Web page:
The elections on June 8 will feature several ballot measures as well as the party primaries for U.S. Senate, the House of Representatives, andÂ State constitutional and legislative offices, as well as County primary elections. Below is a rundown of the propositions.
Proposition 13 is an amendment to the original Proposition 13. It adds a tax reassessment exclusion to when seismic retrofitting is done to a building made with unreinforced masonry. The current rule allows only a 15 year exclusion. No formal argument was submitted against it in the official voter guide, but the California Nurses Association does endorse a “No” vote on the measure. However, groups like the CA Democratic Party support it as well as the LA Times, San Francisco Chronicle, and the OC Register.The fiscal impact from the loss of property tax revenue will be minor since:
Many county assessors, however, have indicated that they either: (1) do not track the number of years that unreinforced masonry upgrades have received an exclusion or (2) classify these upgrades as maintenance or repair. In addition, many properties sell before the 15-year period is up, which triggers a reassessment of the entire property.
Thus, the argument for the proposition is that the current law is an unnecessary disincentive for building owners to seismically retrofit their buildings.
More information about this proposition can be found here.
Proposition 14 creates open primaries. This means that in the primary a voter will receive a ballot with all candidates running for state office (presidential elections are not affected) including Republicans, Independents, Libertarians, Green, etc. The top two candidates will move on to the general election. The primary argument for the proposition is that it will remove ideologues from the state legislature and increase the likelihood of moderate state legislators. Opponents counter that Washington and Louisiana instituted similar measures and the incumbency rate has hardly changed. Moreover, independents can already access Republican and Democratic ballots for the primaries for all state offices. The LA Times and the San Francisco Chronicle support it along with numerous commercial and business organizations. Arnold Schwarzanegger is the most prominent supporter, and the primary contributor to the campaign is the CA Dream Team, a campaign committee closely tied with Schwarzenegger.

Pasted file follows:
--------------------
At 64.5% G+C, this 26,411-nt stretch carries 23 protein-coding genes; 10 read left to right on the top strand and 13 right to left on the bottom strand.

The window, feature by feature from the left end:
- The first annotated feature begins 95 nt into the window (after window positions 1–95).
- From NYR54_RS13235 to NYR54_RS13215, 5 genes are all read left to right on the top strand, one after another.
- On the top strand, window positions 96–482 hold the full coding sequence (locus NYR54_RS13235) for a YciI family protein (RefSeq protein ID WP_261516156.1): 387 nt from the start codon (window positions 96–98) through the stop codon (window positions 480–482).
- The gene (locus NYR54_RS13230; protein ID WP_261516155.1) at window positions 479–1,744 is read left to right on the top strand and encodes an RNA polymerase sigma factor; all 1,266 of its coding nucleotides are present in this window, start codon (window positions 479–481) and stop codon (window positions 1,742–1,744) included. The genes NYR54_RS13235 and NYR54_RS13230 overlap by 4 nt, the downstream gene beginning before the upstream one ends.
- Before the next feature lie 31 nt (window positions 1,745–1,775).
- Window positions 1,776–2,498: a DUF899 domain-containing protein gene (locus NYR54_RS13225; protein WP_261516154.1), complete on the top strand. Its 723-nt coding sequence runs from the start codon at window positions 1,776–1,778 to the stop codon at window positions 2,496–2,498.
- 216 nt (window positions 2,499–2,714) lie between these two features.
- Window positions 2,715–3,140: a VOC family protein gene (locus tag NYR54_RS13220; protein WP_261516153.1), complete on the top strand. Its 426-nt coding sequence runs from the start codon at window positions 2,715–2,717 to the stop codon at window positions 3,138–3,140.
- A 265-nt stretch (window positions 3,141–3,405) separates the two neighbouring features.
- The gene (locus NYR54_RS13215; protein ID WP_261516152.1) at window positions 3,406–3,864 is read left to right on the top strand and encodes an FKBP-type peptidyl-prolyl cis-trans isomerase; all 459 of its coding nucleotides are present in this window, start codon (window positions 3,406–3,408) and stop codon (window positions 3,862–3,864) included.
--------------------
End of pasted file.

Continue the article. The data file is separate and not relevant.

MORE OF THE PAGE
Additionally, opponents counter that it will increase campaign spending. The Center for Governmental Studies, a non-profit organization generally funded by left-leaning donors, states the proposition will increase spending since primary elections will be fought like general elections. However, they also state moderate candidates are more likely to get elected.
All of the state qualified parties including the Democratic and Republican Parties have come out against it saying it will restrict voter choice. Minor parties like the Libertarian or Green Party will be completely shut out of the general election. Because of this, the ACLU has endorses a “No” vote against the proposition citing its harm to the right for political parties to govern their own group.